Press release

Lack of Citizenship Rights a Major Cause of Conflict in Africa

October 21, 2009
Brooke Havlik

KAMPALA, Uganda—The lack of citizenship rights generates conflict and undermines democracy in many countries in Africa, according to two new studies by the Open Society Institute. The reports, the culmination of years of research, analyze citizenship laws from all 53 countries in Africa.

Released today on African Human Rights Day, the reports recommend that countries amend their constitutions and laws and that the African Union adopt a treaty on the right to a nationality.

"Throughout Africa, millions are stateless and denied basic rights," said Bronwen Manby, senior adviser on Africa at the Open Society Institute and author of the reports. "The African Union needs to sit up and take notice of this crisis."

The denial of citizenship rights has devastating human consequences. Millions of Africans without citizenship are deprived of the right to vote, to cross borders, and to access state health or education services.

Citizenship discrimination is a major cause of conflict in many countries, most notoriously in Côte d’Ivoire and the Democratic Republic of Congo. Politicians in both countries have demonized particular ethnic groups and discrimination in the application of the law has stripped millions of people of their nationality. In these countries and many others, individuals born and raised on a country’s soil are barred from ever obtaining citizenship purely because of their ancestry.

The studies document how incumbent governments have also manipulated citizenship laws to exclude prominent individuals from claiming public office. Former Zambian President Kenneth Kaunda and Ivoirian prime minister Alassane Ouattara are two prominent cases discussed in the reports.

The reports will be unveiled at a special summit in Kampala, where African heads of state are set to adopt an agreement on the protection of internally displaced persons. Lack of citizenship—a frequent cause of conflict and displacement—can be especially problematic for Africa’s almost 12 million internally displaced persons. Without citizenship protections these people are easily excluded from services and political rights.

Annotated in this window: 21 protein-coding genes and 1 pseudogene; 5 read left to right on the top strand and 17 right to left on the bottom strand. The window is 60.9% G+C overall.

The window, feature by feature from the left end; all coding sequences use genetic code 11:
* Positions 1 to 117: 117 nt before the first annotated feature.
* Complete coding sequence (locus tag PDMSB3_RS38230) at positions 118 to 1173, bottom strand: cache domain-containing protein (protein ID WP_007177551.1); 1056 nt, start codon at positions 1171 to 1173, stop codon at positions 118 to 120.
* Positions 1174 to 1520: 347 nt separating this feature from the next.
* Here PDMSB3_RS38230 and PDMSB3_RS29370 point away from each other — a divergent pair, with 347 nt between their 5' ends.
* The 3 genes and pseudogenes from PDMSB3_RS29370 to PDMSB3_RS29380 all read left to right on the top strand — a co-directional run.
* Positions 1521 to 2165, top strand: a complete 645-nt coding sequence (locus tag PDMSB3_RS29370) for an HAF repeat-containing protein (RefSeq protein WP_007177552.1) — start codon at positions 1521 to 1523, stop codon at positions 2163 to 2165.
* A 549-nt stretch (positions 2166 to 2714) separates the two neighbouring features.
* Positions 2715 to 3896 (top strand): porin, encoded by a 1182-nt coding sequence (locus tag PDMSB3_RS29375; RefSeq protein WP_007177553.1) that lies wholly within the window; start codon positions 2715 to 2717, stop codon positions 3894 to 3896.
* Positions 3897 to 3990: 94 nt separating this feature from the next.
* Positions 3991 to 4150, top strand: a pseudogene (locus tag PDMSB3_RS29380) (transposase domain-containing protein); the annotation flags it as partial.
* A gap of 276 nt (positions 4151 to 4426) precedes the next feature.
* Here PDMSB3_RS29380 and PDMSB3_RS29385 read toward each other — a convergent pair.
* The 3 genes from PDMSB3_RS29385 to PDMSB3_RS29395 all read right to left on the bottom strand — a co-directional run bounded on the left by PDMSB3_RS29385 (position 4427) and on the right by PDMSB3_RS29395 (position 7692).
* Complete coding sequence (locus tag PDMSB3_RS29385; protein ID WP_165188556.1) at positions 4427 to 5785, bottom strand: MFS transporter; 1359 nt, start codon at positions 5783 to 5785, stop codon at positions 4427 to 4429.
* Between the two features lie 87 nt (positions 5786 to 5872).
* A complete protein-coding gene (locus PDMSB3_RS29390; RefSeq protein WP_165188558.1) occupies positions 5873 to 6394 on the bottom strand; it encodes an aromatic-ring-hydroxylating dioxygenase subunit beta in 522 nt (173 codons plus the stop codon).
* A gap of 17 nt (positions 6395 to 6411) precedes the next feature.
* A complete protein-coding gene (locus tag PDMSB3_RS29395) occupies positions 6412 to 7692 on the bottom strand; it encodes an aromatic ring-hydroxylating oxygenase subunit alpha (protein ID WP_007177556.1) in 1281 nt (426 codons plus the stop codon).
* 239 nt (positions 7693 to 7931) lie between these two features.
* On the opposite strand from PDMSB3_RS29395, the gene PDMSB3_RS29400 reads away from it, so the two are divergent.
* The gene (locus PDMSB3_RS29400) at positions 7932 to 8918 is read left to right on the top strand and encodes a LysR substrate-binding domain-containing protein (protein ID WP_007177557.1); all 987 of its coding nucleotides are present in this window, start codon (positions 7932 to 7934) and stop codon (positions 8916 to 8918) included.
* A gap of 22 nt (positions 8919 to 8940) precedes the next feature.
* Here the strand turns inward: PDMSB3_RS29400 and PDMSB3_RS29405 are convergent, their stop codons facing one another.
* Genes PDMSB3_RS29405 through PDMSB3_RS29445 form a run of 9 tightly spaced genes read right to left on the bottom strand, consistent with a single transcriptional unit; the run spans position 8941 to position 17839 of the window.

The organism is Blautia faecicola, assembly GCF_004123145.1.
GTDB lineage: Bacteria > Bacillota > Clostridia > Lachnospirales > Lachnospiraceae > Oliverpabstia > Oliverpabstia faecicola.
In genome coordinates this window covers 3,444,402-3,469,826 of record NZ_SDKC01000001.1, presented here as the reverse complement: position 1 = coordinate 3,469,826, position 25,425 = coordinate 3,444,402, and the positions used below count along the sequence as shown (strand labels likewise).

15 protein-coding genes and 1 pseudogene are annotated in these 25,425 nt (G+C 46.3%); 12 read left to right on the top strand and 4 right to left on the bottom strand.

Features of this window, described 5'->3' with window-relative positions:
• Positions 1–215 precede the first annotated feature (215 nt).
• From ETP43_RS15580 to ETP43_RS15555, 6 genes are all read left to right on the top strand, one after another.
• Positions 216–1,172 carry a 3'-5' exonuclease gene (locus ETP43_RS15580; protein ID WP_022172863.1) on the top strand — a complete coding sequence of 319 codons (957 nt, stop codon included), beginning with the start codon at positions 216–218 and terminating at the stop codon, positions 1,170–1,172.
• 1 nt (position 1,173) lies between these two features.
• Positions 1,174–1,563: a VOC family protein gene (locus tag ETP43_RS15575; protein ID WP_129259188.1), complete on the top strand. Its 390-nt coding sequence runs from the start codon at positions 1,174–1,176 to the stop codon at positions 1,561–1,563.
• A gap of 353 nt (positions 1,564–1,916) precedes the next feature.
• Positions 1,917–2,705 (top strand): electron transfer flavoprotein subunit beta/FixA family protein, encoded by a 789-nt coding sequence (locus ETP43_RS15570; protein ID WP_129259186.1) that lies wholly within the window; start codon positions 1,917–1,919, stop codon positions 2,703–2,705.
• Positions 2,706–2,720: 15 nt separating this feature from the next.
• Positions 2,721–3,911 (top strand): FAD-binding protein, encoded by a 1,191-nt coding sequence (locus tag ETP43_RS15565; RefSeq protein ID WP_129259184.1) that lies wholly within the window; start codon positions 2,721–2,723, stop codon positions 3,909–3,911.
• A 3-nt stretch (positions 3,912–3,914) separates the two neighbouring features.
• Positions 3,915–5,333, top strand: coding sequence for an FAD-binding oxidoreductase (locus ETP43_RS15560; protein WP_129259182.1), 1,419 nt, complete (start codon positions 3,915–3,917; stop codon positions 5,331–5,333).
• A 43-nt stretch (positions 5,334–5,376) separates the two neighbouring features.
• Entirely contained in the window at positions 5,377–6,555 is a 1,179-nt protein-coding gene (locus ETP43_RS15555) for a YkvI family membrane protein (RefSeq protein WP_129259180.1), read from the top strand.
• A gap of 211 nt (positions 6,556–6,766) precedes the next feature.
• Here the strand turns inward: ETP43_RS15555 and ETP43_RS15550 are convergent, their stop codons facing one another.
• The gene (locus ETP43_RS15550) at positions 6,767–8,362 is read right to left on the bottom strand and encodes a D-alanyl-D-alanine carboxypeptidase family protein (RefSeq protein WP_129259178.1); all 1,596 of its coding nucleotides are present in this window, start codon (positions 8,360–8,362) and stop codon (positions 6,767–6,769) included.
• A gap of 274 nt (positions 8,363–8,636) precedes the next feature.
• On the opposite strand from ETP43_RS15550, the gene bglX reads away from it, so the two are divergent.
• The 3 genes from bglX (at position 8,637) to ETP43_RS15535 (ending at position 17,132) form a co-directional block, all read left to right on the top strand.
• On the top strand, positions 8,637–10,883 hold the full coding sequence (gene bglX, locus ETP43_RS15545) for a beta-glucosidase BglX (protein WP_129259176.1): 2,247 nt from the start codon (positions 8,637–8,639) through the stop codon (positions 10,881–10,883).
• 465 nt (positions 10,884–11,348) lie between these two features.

"The idea that someone can live here but belong nowhere is plainly un-African," said Chidi Anselm Odinkalu, senior legal officer of the Open Society Justice Initiative. "By enshrining the right to a nationality in national and continental law, African governments would honor our traditions of building inclusive communities and help to eliminate conflict."

Key findings include:

  • Only a handful of African countries provide in law for children born on their soil to have a right to their nationality if they would otherwise be stateless, despite the provisions of international treaties that require this protection.
  • The laws of at least half a dozen countries, including the Democratic Republic of Congo, Liberia, Malawi, Sierra Leone, Somalia, and Uganda, include provisions that restrict nationality from birth to members of certain ethnic groups.
  • More than half of Africa’s countries still discriminate against women and deny them the right to pass citizenship to their children or husbands.
  • Though almost all countries have laws allowing foreigners to naturalize, in practice, citizenship is often almost impossible to obtain.
  • Half of Africa's states allow revocation of a person’s birth nationality and in many countries governments can rescind naturalized citizenship on highly arbitrary grounds.

Encouragingly, more than a dozen countries have amended their laws in recent years to reduce or eliminate gender discrimination. More than half Africa’s states now allow dual citizenship, recognizing the reality of contemporary patterns of migration.

Moreover, the laws in more than half of the continent’s countries grant children born on their soil the right to nationality at birth if one of their parents was also born there, or the right to claim birth nationality when they reach the age of majority—though the observance of these laws is often lacking.

The reports include a detailed set of recommendations for African countries to reform national citizenship laws and adopt a protocol on the right to a nationality to the African Charter on Human and Peoples' Rights.

“The first step is for African countries to follow the international conventions and ensure that all children who don’t have a right to nationality anywhere else, have the right to nationality where they are born,” said Manby.

The two publications released today are:

  • Struggles for Citizenship in Africa, published by Zed Books, which highlights case studies of citizenship crises in Africa. More details available on the Zed Books website.
  • Citizenship Law in Africa: A Comparative Study, published by the Open Society Institute, which provides a detailed comparative analysis of the citizenship laws of all 53 African states.

They were produced as a collaboration between two programs of the Open Society Institute: AfriMAP and the Open Society Justice Initiative.


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